11. CHAPTER XI
It may be possible to do without dancing entirely. Instances have
been known of young people passing many, many months successively,
without being at any ball of any description, and no material injury
accrue either to body or mind;--but when a beginning is made--
when the felicities of rapid motion have once been, though slightly,
felt--it must be a very heavy set that does not ask for more.
Frank Churchill had danced once at Highbury, and longed to dance again;
and the last half-hour of an evening which Mr. Woodhouse was persuaded
to spend with his daughter at Randalls, was passed by the two young
people in schemes on the subject. Frank's was the first idea;
and his the greatest zeal in pursuing it; for the lady was the best
judge of the difficulties, and the most solicitous for accommodation
and appearance. But still she had inclination enough for shewing
people again how delightfully Mr. Frank Churchill and Miss
Woodhouse danced--for doing that in which she need not blush to compare
herself with Jane Fairfax--and even for simple dancing itself,
without any of the wicked aids of vanity--to assist him first
in pacing out the room they were in to see what it could be made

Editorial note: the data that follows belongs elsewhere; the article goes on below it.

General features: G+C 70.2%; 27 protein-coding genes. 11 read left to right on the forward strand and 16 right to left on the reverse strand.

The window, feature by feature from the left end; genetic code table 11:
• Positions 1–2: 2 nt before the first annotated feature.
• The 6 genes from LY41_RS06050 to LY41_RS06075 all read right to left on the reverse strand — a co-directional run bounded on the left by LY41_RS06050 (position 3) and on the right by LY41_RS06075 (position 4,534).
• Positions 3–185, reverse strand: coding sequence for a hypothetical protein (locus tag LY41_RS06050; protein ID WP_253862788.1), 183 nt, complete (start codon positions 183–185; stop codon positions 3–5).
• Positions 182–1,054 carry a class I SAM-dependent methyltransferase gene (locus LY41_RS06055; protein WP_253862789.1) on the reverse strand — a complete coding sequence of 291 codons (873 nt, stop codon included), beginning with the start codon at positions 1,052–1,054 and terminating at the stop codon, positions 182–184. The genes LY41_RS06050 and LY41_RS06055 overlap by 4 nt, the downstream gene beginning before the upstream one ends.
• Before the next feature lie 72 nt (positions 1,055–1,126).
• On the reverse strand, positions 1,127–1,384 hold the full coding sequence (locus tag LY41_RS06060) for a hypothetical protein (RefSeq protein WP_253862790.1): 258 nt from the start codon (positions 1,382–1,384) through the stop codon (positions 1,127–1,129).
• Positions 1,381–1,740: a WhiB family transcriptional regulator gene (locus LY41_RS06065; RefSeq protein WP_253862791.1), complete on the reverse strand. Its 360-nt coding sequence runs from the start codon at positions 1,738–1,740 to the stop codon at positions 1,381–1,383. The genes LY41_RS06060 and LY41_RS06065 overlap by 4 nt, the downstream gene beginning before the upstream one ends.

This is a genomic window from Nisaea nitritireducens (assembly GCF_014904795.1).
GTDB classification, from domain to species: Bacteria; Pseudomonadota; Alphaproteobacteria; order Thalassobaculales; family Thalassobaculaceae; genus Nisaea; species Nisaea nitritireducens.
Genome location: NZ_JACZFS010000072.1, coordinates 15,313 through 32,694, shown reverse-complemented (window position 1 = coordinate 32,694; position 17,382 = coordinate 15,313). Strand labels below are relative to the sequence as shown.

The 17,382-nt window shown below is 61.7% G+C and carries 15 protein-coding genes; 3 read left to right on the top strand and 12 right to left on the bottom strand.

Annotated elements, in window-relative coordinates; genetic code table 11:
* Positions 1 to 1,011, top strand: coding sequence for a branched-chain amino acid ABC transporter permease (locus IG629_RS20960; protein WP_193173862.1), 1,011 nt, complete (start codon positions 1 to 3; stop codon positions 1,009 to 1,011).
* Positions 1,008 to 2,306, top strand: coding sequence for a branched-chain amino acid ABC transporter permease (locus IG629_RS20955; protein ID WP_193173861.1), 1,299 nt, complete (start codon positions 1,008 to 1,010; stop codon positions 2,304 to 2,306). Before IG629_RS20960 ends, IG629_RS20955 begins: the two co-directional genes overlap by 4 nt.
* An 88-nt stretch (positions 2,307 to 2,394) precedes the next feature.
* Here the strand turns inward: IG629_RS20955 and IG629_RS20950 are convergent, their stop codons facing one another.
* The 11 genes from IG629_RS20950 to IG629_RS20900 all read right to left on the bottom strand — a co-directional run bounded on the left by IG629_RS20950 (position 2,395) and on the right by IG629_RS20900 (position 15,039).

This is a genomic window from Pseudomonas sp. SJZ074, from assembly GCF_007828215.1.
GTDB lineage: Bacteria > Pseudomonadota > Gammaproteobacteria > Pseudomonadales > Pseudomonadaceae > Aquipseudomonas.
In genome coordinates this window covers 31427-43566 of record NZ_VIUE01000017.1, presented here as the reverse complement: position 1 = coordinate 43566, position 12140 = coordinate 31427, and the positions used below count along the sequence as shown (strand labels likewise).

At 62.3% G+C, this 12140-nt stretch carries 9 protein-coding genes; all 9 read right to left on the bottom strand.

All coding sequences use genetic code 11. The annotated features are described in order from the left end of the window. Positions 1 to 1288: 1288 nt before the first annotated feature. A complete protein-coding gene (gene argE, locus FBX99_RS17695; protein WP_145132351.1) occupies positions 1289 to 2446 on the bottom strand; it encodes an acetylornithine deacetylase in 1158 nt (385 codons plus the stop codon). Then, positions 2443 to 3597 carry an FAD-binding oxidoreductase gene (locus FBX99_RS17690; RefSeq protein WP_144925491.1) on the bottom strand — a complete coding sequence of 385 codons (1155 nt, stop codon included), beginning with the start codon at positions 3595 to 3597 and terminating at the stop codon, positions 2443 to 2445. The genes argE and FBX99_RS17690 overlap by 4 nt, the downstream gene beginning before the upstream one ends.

to hold--and then in taking the dimensions of the other parlour,
in the hope of discovering, in spite of all that Mr. Weston could
say of their exactly equal size, that it was a little the largest.
His first proposition and request, that the dance begun at Mr. Cole's
should be finished there--that the same party should be collected,
and the same musician engaged, met with the readiest acquiescence.
Mr. Weston entered into the idea with thorough enjoyment,
and Mrs. Weston most willingly undertook to play as long as they
could wish to dance; and the interesting employment had followed,
of reckoning up exactly who there would be, and portioning out the
indispensable division of space to every couple.
"You and Miss Smith, and Miss Fairfax, will be three, and the two
Miss Coxes five," had been repeated many times over. "And there
will be the two Gilberts, young Cox, my father, and myself,
besides Mr. Knightley. Yes, that will be quite enough for pleasure.
You and Miss Smith, and Miss Fairfax, will be three, and the two Miss
Coxes five; and for five couple there will be plenty of room."